Japan could raise sales tax in steps of 1% each time: Abe adviser

An economic adviser to Prime Minister Shinzo Abe said Thursday that the government should consider as an option raising the sales tax in steps of 1 percent per time.

"We can raise (the tax rate) gradually by 1 percent at a time if there are worries" about the economy, Koichi Hamada, professor emeritus of economics at Yale University, said in a lecture in Nagoya.

The government plans to raise the consumption tax rate, now 5 percent, to 8 percent next April and to 10 percent in October 2015. It plans to make a final judgment this fall on the rate hike.

The foundation of Abe's economic policies dubbed "Abenomics," entailing aggressive monetary easing and an increase in public works spending, is largely influenced by the policy views of Hamada.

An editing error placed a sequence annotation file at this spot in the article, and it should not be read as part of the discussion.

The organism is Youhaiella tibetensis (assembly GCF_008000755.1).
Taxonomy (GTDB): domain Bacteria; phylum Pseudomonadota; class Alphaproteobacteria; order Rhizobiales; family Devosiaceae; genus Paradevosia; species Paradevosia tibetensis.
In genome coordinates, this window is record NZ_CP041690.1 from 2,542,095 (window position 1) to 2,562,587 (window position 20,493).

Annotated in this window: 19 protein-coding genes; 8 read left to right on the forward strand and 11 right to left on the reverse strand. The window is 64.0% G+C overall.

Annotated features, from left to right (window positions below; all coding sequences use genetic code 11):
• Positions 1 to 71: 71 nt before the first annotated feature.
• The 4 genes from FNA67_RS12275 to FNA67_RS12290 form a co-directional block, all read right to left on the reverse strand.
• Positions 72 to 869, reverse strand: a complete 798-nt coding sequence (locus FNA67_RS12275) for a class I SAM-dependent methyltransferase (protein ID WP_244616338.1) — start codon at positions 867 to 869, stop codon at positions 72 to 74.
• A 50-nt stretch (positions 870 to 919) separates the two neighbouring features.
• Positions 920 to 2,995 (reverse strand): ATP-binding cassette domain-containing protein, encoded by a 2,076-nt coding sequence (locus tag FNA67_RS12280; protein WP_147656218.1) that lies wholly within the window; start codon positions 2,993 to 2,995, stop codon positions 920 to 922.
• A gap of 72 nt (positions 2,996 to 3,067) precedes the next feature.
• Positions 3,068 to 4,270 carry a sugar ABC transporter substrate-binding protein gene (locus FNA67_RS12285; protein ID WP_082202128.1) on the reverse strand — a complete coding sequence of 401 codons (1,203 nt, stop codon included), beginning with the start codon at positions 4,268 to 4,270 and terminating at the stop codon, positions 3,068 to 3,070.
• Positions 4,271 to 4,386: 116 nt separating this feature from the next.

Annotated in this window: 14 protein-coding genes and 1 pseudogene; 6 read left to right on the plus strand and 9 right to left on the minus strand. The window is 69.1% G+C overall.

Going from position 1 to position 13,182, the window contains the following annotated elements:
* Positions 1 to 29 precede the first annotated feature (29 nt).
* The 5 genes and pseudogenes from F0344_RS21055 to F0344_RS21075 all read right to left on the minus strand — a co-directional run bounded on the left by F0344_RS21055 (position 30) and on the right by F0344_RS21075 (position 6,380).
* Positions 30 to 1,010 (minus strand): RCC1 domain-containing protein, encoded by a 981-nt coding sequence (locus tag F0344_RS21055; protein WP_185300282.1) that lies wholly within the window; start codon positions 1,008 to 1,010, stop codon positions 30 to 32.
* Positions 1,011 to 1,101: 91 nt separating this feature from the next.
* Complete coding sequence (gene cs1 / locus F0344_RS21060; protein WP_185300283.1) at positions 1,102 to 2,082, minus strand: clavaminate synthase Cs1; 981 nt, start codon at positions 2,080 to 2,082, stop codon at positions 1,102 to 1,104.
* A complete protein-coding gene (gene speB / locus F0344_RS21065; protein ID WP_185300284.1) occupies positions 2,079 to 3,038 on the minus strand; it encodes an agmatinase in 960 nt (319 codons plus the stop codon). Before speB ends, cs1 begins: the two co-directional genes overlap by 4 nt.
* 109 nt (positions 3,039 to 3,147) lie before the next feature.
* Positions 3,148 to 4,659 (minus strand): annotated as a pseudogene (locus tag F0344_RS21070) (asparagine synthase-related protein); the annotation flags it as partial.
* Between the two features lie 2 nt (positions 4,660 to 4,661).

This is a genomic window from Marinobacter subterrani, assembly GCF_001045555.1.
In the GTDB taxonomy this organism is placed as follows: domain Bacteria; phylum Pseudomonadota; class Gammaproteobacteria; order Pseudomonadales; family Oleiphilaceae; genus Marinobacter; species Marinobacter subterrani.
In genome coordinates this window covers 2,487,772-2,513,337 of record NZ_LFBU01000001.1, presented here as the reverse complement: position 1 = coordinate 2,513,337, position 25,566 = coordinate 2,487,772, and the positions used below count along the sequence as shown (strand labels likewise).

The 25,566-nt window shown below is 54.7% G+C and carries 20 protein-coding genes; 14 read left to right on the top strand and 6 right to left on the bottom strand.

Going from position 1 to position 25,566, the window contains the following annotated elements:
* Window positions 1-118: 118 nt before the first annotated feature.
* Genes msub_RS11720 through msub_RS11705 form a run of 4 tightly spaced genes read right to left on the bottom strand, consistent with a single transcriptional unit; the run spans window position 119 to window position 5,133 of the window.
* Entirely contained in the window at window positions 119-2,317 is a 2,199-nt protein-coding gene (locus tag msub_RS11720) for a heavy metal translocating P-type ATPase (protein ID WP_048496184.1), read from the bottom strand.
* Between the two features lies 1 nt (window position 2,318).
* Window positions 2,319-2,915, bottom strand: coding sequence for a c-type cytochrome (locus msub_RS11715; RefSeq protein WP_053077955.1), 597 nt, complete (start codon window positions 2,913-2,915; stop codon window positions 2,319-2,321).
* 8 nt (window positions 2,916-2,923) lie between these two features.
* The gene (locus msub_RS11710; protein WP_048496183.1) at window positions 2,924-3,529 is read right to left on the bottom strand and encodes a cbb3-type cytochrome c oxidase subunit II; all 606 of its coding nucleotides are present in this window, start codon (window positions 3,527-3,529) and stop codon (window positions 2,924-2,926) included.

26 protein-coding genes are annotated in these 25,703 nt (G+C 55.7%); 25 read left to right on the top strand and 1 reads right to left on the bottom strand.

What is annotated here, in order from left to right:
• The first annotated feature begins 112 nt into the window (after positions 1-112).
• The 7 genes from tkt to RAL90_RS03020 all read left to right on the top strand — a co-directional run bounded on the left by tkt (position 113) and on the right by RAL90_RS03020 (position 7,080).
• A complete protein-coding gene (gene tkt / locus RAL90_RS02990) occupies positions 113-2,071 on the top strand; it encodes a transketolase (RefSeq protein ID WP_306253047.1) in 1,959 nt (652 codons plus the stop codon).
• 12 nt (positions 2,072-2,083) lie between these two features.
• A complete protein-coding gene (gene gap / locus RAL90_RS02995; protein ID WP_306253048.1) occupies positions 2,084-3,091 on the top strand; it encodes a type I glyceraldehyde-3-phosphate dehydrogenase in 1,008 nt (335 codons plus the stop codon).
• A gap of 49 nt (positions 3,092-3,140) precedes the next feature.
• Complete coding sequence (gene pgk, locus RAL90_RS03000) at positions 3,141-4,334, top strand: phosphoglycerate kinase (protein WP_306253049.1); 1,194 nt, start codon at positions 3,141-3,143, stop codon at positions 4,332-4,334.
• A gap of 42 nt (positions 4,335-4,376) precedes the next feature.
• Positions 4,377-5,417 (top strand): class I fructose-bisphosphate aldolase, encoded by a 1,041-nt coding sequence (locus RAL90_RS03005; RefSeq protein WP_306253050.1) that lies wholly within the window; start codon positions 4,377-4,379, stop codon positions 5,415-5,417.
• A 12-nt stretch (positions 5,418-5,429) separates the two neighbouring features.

Hamada said raising the sales tax rate in stages by 1 percent each time "creates less friction" in the economy than raising it sharply. "What we could also do is first raise it by 2 percent and then by 1 percent at a time."

The 77-year-old scholar also reiterated his argument that the government should consider delaying the planned tax hike if economic conditions are not good enough. In particular, he stressed the importance of such economic data as the jobs-to-applicants ratio and the jobless rate.

But he also said Japan needs to raise the sales tax rate in the medium to long term, while cutting corporate taxes to boost the global competitiveness of Japanese companies.

Hamada, who has served as one of Abe's special advisers since his administration was formed last December, is known as an advocate of a reflationary approach aimed at realizing an economic recovery by pushing up prices through monetary easing.